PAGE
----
You are here

Among the art works to feature at Art Stage Jakarta are "Giant Egg" by Agung Santosa (above right), "Senior and Junior Connection" by Naufal Abshar (above left) and "Heart to Heart 1" by Suzann Victor.

"Heart to Heart 1" by Suzann Victor.

Several firsts for Art Stage Jakarta

Singapore and Malaysia galleries are gearing up to take part in the city's second edition this weekend.
Aug 11, 2017 5:50 AM

GALLERIES in Singapore and other countries in the region, such as Malaysia, are finding a foothold in the Indonesian contemporary art market, thanks to Art Stage Jakarta which is making its sophomore outing this weekend.

It's all about learning more about the tastes and sensibilities of Indonesian collectors, say regional gallerists who are new to the country. Gajah Gallery, which is taking up the biggest exhibitor space at the fair this year, sees a huge potential in the market.

"Jakarta is always challenging because of the infrastructure, but the collectors are a different breed. They're stronger and bigger (than others in the region) but there still needs to be a better pool of quality galleries in the country," says director Jasdeep Sandhu.

Art fairs such as Art Stage boost confidence of collectors, and this is something that he had envisioned five years ago. Having moved into the Indonesian market earlier than other Singapore galleries, Gajah Gallery started the Yogya Art Lab in 2013 to develop production standards in Indonesia. The gallery got a nod that it's going in the right direction when Damien Hirst's Newport Street Gallery acquired an Ashley Bickerton work that was fabricated in Yogya.

But South-east Asia is still in infancy where collectors and artists are concerned, in coming together as a group, he feels. Gajah Gallery will be presenting works by Suzann Victor, Ng Joon Kiat, Jason Lim, and Kumari Nahappan for this outing.

For Malaysian gallerist Richard Koh, it's important to develop a local market before one thinks of a regional one. For him, the fair is really about getting a better sense of the local Indonesian market and developing his contacts there.

"With the exception of Singapore which is more international, all regional fairs are really about the local markets," he notes. "Otherwise it's like building a house with no foundation."

Because it's a local market, it takes time for the locals to get comfortable with you, he believes. Richard Koh Fine Art will be presenting a solo exhibition by Yusra Martunus, entitled "Self-rule". The decision to carry an Indonesian artist is so that it will help "ease the dialogue" and have the public and collectors get familiar with the gallery.

While the gallery sold well last year, it did so to a foreign buyer. "While I'm not complaining, I'd also rather sell to Indonesian buyers," he says, adding that his list of Indonesian collectors is still rather short.

Art Porters Gallery's Guillaume Levy-Lambert sees Art Stage Jakarta as playing the role of matchmaker, bringing the diverse and distinct individual South-east Asian art scenes together to create a stronger single South-east Asian art market.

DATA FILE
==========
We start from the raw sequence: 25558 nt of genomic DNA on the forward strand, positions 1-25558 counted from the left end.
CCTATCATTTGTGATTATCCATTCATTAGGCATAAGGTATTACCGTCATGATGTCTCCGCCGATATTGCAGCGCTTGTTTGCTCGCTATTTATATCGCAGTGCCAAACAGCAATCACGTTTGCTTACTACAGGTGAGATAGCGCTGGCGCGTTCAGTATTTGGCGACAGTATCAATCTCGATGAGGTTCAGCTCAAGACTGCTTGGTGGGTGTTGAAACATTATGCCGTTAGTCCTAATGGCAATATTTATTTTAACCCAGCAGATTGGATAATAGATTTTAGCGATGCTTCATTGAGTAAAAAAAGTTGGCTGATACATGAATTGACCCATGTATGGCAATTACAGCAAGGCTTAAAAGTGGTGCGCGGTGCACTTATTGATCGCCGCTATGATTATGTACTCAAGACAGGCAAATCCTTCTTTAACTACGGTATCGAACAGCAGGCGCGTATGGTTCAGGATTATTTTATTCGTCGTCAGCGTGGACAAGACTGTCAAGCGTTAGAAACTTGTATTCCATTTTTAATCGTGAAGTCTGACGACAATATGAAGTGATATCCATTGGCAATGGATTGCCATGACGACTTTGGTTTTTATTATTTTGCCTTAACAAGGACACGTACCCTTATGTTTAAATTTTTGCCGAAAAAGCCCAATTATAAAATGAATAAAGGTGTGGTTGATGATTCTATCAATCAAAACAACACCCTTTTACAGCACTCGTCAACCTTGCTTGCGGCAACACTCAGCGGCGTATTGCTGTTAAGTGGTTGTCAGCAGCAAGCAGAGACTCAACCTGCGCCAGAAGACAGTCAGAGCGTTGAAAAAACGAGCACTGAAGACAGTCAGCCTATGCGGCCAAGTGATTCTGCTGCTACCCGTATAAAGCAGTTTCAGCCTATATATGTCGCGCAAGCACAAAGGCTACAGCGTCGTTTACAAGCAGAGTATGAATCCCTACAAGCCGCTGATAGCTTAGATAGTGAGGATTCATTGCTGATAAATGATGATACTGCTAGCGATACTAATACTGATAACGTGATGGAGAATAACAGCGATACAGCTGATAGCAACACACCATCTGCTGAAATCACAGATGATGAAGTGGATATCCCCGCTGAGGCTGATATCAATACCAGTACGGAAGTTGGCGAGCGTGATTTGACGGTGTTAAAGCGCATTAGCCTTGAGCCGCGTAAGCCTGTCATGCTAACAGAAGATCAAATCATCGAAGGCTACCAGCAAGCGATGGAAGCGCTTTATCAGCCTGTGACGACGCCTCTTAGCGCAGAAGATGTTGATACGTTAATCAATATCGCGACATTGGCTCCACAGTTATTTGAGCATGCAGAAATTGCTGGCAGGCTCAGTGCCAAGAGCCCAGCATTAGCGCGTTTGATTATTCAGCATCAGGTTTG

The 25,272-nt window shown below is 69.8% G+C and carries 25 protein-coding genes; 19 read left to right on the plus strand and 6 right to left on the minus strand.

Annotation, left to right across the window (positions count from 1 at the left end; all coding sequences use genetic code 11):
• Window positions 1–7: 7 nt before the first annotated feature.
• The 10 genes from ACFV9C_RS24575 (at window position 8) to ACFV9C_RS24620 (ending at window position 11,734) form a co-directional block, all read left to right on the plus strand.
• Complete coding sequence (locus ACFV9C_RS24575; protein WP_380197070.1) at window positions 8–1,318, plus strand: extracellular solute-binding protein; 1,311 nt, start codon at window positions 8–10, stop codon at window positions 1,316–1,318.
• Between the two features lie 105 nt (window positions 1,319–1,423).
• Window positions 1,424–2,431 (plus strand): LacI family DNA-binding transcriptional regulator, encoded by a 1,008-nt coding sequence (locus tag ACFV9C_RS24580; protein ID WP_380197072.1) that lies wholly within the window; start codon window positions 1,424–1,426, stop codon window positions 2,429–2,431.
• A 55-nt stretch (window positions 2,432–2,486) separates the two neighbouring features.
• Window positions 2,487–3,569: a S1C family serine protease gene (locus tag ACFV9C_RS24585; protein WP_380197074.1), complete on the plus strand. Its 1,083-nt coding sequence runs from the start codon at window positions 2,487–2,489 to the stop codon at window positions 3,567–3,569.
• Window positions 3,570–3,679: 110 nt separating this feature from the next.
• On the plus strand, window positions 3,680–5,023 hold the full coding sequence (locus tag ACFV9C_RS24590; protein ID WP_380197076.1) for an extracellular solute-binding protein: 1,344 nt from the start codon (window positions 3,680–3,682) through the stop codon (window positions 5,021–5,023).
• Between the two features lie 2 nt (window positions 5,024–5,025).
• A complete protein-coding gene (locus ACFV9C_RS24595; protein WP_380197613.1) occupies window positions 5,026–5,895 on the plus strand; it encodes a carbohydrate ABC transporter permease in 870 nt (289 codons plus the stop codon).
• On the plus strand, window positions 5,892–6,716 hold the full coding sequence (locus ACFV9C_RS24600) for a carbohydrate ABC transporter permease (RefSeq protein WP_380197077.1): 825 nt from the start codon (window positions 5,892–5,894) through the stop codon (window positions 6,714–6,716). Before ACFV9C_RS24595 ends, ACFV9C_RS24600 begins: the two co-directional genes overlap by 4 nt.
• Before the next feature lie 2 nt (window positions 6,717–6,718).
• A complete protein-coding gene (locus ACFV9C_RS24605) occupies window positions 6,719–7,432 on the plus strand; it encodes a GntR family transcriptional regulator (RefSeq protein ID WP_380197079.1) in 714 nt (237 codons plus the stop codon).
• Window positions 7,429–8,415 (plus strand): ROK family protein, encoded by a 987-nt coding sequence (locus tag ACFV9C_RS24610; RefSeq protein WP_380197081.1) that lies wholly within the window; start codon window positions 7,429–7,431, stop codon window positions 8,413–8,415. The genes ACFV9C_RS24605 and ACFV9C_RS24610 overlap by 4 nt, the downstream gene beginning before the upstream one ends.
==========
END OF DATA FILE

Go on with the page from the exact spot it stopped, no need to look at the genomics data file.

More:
Last year, Mr Levy-Lambert's question was whether collectors would buy Indonesian art from a Singapore-based gallery run by a Frenchman. "And the answer is yes. I think collectors were happy to support Indonesian artists, they appreciate our art curation and can also connect with our selection," he notes.

The gallery continues to represent Naufal Abshar and Wayan Novi this year but will be adding works by Erianto and Agung Santosa - all whose poetically humorous works will be "accessibly priced". The only foreign artist it is carrying is French artist Artheline, for his sculptures.

Also attending the fair again, Kuala Lumpur-based Wei-Ling Gallery decided to focus on three artists who are producing abstract works.

"The artists are all a decade apart, so they do give a representation of Malaysian art. The show is tighter and more curated," she says. The artists are Fauzan Omar (born 1951), Juhari Said (1961) and Hamidi Hadi (1971). On the whole, the Indonesians are warm and welcoming, and open to learning about Malaysian art, she finds.

The fair, as Art Stage Jakarta's second edition, will see 60 galleries compared to 50 last year. Twenty-four of them are Indonesian. As it did in its first edition, the fair will feature a collector's show section. It will also be organising Art Stage Jakarta Week, a first-of-its-kind art event gathering various art activities together to position and promote Jakarta as an internationally competitive art capital.

The fair will host a special interactive art project by up-and-coming Indonesian collective Double Deer, made up of Indonesian artists and musicians who work at the intersection of art, music and science. In Off the Wall - Europe Meets Asean, urban artists from the two parts of the world will present street art.

The fair has also established an inaugural Indonesian Award initiated by top collector Alex Tedja - to recognise the best of the best across the entire art industry of Indonesia.

Art Stage made its foray into the bustling metropolis of 10 million people last year after six years in Singapore, where it had established itself as South-east Asia's biggest commercial art attraction, attracting about 40,000 local and international visitors. According to Art Stage, the number of active collectors in Indonesia is estimated to be around 4,000 to 5,000 - which makes it one of the biggest markets in South-east Asia.

Art Stage Jakarta fair will be held from Aug 11 to 13 at Sheraton Grand Jakarta Gandaria City Hotel, Jl. Sultan Iskandar Muda, Kebayoran, Jakarta, ID-JK 12240, Indonesia.